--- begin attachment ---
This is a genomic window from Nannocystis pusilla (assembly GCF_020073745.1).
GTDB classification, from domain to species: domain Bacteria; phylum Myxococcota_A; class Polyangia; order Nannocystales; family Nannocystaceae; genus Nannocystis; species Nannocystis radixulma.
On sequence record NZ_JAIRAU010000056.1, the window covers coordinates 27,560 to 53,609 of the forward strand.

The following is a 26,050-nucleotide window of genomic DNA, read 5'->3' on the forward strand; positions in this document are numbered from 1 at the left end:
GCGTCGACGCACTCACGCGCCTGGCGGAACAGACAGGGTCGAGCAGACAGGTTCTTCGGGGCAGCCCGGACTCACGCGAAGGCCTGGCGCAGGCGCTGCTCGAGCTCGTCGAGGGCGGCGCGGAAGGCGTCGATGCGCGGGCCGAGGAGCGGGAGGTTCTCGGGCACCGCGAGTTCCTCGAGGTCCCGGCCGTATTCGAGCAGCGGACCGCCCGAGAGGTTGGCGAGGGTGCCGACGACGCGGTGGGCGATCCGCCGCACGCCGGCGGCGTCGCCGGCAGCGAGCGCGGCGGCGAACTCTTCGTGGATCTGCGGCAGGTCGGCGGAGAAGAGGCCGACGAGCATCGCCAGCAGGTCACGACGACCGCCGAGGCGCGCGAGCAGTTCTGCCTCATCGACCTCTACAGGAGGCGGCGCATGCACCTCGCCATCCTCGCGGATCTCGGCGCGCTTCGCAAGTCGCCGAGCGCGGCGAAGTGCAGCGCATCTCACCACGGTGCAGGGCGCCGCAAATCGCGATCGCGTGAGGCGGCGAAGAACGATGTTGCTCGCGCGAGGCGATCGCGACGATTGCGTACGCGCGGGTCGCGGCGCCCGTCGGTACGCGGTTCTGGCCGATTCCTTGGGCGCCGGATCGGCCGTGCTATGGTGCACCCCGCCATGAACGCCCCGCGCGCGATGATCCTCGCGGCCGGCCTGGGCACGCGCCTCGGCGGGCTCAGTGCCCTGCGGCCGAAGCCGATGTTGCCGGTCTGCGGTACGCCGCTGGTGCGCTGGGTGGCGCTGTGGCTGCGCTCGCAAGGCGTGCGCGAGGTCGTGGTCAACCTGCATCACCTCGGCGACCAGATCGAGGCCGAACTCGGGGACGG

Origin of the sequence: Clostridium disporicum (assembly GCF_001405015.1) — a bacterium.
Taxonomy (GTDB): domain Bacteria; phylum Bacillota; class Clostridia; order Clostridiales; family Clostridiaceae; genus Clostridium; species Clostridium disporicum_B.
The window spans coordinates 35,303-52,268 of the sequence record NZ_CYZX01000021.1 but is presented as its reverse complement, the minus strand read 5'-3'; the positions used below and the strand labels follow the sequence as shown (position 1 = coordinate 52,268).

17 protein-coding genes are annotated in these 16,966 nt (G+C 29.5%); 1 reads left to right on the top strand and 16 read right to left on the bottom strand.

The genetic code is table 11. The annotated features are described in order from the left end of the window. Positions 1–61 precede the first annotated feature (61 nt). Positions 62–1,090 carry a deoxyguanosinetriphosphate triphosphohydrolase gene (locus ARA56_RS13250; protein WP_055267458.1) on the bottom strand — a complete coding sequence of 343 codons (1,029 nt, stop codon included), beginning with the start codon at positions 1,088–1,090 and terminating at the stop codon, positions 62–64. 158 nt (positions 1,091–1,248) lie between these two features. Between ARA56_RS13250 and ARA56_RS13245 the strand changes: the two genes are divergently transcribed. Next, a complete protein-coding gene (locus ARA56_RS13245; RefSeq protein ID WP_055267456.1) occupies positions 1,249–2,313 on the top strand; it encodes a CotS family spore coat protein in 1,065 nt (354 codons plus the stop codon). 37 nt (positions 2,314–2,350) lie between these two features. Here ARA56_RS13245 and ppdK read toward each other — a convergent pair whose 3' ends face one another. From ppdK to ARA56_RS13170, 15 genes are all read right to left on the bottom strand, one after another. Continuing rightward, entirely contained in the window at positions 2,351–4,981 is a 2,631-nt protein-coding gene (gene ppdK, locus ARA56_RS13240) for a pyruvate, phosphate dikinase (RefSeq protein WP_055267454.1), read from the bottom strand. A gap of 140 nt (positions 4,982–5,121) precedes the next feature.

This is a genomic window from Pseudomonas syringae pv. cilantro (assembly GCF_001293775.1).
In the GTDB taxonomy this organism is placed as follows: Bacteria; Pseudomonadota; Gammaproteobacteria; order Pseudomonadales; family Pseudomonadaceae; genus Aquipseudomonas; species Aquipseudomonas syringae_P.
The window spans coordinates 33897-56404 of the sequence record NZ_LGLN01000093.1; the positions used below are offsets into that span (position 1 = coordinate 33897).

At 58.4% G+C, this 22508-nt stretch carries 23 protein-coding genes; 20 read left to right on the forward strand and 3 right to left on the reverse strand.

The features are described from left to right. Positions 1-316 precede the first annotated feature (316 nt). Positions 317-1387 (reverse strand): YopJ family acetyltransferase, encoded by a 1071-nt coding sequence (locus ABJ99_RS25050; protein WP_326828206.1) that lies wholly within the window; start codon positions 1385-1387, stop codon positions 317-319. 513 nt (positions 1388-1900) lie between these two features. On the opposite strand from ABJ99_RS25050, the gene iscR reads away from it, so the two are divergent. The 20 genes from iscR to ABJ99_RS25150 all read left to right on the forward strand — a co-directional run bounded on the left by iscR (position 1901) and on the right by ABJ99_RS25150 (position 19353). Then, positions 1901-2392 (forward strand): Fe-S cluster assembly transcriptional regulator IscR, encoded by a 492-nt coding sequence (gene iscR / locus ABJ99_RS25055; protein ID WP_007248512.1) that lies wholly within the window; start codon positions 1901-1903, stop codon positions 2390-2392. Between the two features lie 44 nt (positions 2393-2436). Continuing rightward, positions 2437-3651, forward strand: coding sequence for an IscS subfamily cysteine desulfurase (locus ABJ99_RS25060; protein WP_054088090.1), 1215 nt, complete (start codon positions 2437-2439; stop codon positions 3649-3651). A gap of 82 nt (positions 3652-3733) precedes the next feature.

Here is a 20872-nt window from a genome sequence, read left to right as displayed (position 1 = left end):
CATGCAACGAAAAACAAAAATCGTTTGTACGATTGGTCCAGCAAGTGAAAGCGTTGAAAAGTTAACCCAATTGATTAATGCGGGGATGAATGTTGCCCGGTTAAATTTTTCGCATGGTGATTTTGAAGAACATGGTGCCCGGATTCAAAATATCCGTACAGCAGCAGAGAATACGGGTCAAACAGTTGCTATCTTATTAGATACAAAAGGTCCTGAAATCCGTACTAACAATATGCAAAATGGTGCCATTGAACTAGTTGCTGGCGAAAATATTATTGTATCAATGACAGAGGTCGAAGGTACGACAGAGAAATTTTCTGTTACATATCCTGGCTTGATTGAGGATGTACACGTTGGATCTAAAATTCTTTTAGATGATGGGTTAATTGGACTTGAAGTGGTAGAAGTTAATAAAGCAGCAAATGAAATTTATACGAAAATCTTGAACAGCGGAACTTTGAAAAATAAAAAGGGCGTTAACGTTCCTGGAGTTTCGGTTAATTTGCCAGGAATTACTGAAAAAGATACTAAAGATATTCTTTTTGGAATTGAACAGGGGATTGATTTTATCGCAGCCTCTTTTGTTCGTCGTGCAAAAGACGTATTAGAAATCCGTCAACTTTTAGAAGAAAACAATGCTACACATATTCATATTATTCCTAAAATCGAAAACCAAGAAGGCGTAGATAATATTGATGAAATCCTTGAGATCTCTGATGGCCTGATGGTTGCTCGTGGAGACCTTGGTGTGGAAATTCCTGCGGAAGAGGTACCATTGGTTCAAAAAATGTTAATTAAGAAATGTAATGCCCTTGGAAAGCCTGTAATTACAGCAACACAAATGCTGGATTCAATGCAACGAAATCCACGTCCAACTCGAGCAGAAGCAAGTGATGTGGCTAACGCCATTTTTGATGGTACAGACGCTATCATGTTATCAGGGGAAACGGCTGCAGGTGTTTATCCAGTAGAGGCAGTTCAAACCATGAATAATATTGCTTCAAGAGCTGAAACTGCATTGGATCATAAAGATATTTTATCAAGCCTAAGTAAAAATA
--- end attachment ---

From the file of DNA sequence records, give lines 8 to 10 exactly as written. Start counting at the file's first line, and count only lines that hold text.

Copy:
The window spans coordinates 35,303-52,268 of the sequence record NZ_CYZX01000021.1 but is presented as its reverse complement, the minus strand read 5'-3'; the positions used below and the strand labels follow the sequence as shown (position 1 = coordinate 52,268).

17 protein-coding genes are annotated in these 16,966 nt (G+C 29.5%); 1 reads left to right on the top strand and 16 read right to left on the bottom strand.

The genetic code is table 11. The annotated features are described in order from the left end of the window. Positions 1–61 precede the first annotated feature (61 nt). Positions 62–1,090 carry a deoxyguanosinetriphosphate triphosphohydrolase gene (locus ARA56_RS13250; protein WP_055267458.1) on the bottom strand — a complete coding sequence of 343 codons (1,029 nt, stop codon included), beginning with the start codon at positions 1,088–1,090 and terminating at the stop codon, positions 62–64. 158 nt (positions 1,091–1,248) lie between these two features. Between ARA56_RS13250 and ARA56_RS13245 the strand changes: the two genes are divergently transcribed. Next, a complete protein-coding gene (locus ARA56_RS13245; RefSeq protein ID WP_055267456.1) occupies positions 1,249–2,313 on the top strand; it encodes a CotS family spore coat protein in 1,065 nt (354 codons plus the stop codon). 37 nt (positions 2,314–2,350) lie between these two features. Here ARA56_RS13245 and ppdK read toward each other — a convergent pair whose 3' ends face one another. From ppdK to ARA56_RS13170, 15 genes are all read right to left on the bottom strand, one after another. Continuing rightward, entirely contained in the window at positions 2,351–4,981 is a 2,631-nt protein-coding gene (gene ppdK, locus ARA56_RS13240) for a pyruvate, phosphate dikinase (RefSeq protein WP_055267454.1), read from the bottom strand. A gap of 140 nt (positions 4,982–5,121) precedes the next feature.